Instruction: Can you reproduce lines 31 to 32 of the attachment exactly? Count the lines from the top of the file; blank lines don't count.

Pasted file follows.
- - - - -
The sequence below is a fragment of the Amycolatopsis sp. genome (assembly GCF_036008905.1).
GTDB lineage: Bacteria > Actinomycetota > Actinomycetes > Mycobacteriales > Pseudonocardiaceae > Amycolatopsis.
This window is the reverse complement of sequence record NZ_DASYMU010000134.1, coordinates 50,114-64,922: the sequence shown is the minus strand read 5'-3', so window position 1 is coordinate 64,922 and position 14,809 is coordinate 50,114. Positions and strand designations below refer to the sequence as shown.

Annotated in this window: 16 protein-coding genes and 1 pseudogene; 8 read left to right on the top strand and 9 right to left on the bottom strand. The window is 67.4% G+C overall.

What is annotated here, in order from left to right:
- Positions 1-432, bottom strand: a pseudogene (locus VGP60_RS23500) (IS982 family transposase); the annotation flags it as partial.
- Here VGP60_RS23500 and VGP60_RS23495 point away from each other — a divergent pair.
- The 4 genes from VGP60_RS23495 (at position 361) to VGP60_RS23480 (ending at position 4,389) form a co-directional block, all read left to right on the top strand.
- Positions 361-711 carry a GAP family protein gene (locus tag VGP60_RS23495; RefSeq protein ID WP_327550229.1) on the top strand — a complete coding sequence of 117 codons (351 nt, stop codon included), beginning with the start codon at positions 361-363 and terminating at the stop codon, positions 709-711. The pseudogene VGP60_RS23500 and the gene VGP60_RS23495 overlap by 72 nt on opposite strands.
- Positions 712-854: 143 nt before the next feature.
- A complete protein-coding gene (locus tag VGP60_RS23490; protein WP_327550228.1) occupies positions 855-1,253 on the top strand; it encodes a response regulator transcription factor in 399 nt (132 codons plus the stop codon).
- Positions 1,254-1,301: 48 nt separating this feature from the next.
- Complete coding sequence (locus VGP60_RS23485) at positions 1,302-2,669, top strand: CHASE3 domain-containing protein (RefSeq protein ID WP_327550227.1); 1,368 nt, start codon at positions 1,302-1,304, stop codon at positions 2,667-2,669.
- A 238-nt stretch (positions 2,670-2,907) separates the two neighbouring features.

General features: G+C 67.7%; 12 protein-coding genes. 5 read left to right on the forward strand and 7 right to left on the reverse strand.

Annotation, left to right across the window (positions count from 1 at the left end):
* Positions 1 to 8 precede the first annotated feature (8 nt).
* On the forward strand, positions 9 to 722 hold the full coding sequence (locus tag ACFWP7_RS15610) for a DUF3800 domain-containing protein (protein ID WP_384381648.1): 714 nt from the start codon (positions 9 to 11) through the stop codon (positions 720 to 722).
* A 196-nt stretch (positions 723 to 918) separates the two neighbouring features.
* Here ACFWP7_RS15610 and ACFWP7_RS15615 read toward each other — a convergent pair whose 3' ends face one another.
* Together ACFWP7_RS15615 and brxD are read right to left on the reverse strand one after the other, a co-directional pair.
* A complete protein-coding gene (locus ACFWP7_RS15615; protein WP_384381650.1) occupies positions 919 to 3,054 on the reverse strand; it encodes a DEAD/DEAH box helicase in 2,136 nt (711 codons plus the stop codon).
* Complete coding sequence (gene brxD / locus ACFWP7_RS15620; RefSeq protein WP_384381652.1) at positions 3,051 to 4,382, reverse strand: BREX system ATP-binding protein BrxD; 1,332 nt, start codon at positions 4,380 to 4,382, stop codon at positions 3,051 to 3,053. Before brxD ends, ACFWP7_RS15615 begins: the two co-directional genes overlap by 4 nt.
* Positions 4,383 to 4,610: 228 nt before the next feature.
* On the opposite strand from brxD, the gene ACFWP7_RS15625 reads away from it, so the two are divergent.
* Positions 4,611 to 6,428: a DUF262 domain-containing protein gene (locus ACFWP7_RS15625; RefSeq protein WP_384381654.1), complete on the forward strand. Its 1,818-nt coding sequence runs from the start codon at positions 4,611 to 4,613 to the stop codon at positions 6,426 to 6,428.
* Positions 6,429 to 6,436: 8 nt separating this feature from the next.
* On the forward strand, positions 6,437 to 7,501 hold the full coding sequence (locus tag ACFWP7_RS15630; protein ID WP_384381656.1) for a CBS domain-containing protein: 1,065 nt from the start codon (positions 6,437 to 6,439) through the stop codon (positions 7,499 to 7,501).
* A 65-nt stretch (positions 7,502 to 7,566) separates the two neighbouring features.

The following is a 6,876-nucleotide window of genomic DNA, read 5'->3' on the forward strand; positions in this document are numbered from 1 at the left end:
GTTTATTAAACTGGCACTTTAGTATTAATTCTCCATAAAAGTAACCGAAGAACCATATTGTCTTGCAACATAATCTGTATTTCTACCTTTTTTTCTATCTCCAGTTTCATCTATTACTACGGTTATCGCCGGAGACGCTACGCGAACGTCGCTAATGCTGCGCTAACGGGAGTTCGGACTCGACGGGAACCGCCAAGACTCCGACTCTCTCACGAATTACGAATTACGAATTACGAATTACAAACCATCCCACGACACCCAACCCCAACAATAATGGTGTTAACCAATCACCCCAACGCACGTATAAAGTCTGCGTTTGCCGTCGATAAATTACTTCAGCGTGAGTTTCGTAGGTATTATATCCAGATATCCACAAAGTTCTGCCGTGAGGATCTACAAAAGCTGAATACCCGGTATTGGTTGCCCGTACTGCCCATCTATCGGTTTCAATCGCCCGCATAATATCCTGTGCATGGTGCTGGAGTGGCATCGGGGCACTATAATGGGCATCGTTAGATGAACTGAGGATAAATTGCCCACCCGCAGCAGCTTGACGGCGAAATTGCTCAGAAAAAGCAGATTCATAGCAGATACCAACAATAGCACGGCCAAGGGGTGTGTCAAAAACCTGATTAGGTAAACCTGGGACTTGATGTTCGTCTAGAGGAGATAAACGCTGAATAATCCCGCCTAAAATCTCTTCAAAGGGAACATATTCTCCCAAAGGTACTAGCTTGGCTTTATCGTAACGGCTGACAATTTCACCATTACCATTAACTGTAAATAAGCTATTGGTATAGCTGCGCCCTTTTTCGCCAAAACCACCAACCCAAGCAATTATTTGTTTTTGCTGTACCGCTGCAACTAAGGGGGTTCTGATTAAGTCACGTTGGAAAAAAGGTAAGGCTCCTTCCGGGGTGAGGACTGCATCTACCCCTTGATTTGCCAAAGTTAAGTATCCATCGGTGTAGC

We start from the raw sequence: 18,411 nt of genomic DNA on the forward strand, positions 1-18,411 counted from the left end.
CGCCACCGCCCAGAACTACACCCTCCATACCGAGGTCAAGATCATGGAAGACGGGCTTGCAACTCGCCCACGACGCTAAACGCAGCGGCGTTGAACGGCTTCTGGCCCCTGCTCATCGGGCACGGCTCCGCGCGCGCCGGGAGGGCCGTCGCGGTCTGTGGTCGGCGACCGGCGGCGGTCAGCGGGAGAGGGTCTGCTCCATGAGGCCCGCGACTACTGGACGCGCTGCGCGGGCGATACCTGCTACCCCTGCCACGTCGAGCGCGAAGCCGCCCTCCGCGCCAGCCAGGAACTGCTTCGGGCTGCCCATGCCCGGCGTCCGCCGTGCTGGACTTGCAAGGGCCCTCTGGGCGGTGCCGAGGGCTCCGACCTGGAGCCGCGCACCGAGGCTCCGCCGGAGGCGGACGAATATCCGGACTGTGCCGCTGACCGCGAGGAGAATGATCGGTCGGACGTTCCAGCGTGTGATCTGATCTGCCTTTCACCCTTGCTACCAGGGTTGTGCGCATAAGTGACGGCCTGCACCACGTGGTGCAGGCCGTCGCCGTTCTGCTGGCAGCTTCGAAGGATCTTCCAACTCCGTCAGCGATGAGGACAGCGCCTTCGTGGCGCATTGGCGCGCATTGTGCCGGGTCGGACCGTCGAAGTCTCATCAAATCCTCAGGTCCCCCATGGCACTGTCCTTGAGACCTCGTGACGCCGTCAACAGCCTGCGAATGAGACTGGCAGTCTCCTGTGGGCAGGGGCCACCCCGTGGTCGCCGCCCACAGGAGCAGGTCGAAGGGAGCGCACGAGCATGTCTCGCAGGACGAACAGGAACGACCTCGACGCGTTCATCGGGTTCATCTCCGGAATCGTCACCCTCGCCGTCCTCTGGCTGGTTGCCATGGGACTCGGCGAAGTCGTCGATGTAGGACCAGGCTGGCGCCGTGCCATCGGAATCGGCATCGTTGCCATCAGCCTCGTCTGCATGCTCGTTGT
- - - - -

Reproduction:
GTTTATTAAACTGGCACTTTAGTATTAATTCTCCATAAAAGTAACCGAAGAACCATATTGTCTTGCAACATAATCTGTATTTCTACCTTTTTTTCTATCTCCAGTTTCATCTATTACTACGGTTATCGCCGGAGACGCTACGCGAACGTCGCTAATGCTGCGCTAACGGGAGTTCGGACTCGACGGGAACCGCCAAGACTCCGACTCTCTCACGAATTACGAATTACGAATTACGAATTACAAACCATCCCACGACACCCAACCCCAACAATAATGGTGTTAACCAATCACCCCAACGCACGTATAAAGTCTGCGTTTGCCGTCGATAAATTACTTCAGCGTGAGTTTCGTAGGTATTATATCCAGATATCCACAAAGTTCTGCCGTGAGGATCTACAAAAGCTGAATACCCGGTATTGGTTGCCCGTACTGCCCATCTATCGGTTTCAATCGCCCGCATAATATCCTGTGCATGGTGCTGGAGTGGCATCGGGGCACTATAATGGGCATCGTTAGATGAACTGAGGATAAATTGCCCACCCGCAGCAGCTTGACGGCGAAATTGCTCAGAAAAAGCAGATTCATAGCAGATACCAACAATAGCACGGCCAAGGGGTGTGTCAAAAACCTGATTAGGTAAACCTGGGACTTGATGTTCGTCTAGAGGAGATAAACGCTGAATAATCCCGCCTAAAATCTCTTCAAAGGGAACATATTCTCCCAAAGGTACTAGCTTGGCTTTATCGTAACGGCTGACAATTTCACCATTACCATTAACTGTAAATAAGCTATTGGTATAGCTGCGCCCTTTTTCGCCAAAACCACCAACCCAAGCAATTATTTGTTTTTGCTGTACCGCTGCAACTAAGGGGGTTCTGATTAAGTCACGTTGGAAAAAAGGTAAGGCTCCTTCCGGGGTGAGGACTGCATCTACCCCTTGATTTGCCAAAGTTAAGTATCCATCGGTGTAGC

We start from the raw sequence: 18,411 nt of genomic DNA on the forward strand, positions 1-18,411 counted from the left end.